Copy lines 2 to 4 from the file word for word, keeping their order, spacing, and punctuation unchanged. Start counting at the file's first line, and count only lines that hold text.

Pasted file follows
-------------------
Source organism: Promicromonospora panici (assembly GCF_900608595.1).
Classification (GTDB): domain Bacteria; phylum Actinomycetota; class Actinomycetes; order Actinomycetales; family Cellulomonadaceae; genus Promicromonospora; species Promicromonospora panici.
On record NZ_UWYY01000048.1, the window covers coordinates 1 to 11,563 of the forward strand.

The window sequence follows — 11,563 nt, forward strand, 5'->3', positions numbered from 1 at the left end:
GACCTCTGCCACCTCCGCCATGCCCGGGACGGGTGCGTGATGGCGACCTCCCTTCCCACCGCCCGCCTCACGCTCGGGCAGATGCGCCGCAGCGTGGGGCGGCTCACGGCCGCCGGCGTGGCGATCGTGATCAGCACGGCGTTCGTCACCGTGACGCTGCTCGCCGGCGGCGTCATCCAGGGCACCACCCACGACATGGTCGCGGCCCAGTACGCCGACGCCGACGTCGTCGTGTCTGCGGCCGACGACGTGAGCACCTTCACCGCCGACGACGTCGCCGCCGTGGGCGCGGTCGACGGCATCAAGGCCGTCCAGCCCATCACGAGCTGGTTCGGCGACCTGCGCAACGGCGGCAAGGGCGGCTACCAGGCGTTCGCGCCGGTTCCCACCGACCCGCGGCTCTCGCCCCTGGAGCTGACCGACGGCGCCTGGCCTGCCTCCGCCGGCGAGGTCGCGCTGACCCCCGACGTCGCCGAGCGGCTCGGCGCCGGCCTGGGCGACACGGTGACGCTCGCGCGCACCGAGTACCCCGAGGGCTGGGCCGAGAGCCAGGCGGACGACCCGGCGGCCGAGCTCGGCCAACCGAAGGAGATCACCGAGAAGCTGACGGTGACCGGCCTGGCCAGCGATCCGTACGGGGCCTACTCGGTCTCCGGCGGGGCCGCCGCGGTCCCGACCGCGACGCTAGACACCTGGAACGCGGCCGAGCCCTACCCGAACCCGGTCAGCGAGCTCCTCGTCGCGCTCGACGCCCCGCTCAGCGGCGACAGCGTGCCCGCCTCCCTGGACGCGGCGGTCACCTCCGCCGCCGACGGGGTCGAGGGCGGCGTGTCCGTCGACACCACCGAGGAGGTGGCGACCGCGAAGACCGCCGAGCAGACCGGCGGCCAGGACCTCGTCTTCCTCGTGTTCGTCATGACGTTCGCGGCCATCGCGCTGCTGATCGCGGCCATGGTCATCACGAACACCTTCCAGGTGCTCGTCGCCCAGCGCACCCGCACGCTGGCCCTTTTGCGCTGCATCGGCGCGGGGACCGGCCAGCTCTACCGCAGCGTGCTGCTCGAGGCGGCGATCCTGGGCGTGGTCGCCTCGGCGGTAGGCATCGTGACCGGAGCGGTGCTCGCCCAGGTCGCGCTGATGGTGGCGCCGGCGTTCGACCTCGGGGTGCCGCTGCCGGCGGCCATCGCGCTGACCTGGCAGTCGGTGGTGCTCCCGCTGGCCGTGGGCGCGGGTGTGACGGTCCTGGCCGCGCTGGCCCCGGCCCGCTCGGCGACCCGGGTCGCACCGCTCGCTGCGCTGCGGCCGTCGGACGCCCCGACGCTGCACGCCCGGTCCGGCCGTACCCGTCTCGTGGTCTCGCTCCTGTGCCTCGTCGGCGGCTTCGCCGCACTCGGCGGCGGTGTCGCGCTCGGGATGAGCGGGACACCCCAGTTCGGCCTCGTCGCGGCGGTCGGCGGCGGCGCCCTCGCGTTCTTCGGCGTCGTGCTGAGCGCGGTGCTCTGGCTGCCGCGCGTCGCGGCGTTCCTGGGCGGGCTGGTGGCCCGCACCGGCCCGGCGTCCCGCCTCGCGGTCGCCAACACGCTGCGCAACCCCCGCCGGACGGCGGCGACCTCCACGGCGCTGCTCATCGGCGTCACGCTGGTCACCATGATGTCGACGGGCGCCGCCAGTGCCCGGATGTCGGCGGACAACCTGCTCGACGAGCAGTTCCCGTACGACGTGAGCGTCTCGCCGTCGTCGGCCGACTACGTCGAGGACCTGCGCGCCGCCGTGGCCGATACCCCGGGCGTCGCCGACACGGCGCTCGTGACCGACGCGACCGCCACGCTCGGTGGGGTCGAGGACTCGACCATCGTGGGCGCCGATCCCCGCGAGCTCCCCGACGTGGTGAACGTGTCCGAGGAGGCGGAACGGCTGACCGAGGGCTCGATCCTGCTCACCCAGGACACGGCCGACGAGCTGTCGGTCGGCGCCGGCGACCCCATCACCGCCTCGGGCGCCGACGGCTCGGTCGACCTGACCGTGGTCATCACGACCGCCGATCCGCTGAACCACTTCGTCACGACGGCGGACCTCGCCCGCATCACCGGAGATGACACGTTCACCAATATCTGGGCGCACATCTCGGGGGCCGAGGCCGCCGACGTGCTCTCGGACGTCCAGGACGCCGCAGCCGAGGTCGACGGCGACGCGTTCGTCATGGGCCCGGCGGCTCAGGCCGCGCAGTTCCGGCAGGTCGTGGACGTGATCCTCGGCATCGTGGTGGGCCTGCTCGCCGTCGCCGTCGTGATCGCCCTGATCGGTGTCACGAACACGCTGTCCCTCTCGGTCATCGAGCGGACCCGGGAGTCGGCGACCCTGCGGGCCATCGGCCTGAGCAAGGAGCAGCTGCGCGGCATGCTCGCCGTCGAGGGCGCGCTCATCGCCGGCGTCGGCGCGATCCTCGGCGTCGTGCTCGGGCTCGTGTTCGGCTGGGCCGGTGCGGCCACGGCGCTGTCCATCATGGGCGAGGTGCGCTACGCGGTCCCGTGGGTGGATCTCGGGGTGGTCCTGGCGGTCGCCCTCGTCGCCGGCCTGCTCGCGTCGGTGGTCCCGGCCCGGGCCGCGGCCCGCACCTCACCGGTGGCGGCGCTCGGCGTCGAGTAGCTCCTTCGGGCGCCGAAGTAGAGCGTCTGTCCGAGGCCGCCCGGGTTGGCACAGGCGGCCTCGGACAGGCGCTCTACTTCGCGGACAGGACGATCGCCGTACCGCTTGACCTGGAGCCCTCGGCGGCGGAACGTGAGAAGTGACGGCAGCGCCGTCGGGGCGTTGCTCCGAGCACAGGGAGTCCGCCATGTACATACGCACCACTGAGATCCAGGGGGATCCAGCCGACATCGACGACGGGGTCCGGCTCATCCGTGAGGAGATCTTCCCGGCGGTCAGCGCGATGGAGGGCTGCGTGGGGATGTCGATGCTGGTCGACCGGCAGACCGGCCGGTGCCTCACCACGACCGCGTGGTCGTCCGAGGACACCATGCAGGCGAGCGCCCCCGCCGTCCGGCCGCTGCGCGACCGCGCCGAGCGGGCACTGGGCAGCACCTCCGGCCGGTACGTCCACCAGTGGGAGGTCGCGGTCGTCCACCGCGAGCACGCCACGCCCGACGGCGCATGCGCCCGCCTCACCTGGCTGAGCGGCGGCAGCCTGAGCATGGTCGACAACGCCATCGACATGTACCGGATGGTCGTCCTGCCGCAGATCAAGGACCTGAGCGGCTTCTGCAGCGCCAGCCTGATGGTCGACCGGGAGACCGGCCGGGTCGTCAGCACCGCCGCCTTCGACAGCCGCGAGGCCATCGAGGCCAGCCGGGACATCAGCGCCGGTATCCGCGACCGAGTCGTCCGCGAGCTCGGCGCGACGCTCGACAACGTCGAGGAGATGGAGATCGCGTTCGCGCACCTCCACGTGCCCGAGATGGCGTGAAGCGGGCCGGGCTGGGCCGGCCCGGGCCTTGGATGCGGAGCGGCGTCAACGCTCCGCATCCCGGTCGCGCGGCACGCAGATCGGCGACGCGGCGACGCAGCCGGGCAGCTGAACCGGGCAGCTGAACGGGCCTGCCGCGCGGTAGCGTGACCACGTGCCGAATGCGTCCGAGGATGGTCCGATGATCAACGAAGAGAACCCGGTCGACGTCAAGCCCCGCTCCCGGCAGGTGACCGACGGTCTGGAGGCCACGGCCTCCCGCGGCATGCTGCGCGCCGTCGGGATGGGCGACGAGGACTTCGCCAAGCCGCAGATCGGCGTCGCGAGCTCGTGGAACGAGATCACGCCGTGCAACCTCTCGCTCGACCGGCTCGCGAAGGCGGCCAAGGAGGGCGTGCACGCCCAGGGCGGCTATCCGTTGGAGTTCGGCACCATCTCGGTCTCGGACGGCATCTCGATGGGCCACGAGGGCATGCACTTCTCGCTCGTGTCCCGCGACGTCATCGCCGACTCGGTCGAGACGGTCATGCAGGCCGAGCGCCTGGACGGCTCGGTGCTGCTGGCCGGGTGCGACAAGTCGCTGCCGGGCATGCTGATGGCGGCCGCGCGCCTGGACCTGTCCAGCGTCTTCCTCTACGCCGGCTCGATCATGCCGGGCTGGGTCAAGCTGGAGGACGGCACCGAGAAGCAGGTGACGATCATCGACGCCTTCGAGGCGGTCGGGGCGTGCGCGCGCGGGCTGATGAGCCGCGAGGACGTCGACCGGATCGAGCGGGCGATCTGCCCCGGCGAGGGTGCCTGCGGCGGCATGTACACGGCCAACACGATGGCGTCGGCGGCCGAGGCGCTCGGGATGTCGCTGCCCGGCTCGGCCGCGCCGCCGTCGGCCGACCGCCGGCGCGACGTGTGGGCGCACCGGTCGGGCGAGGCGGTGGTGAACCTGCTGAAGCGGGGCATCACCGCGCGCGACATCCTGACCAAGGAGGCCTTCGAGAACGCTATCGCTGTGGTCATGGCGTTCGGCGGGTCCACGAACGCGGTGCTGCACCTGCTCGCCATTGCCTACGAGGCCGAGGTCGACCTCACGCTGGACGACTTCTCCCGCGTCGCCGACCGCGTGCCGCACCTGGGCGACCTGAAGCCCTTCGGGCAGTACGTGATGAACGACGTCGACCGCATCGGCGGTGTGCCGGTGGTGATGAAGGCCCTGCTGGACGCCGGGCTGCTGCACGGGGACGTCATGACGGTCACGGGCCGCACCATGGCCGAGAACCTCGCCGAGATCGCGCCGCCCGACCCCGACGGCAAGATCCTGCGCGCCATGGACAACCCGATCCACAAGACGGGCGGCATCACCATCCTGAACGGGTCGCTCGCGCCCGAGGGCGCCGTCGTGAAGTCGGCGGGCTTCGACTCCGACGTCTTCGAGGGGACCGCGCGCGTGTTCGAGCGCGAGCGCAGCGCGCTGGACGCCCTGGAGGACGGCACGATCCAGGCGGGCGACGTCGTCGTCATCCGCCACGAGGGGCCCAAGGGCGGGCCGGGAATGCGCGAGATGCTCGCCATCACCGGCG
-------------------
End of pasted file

Classification (GTDB): domain Bacteria; phylum Actinomycetota; class Actinomycetes; order Actinomycetales; family Cellulomonadaceae; genus Promicromonospora; species Promicromonospora panici.
On record NZ_UWYY01000048.1, the window covers coordinates 1 to 11,563 of the forward strand.

The window sequence follows — 11,563 nt, forward strand, 5'->3', positions numbered from 1 at the left end: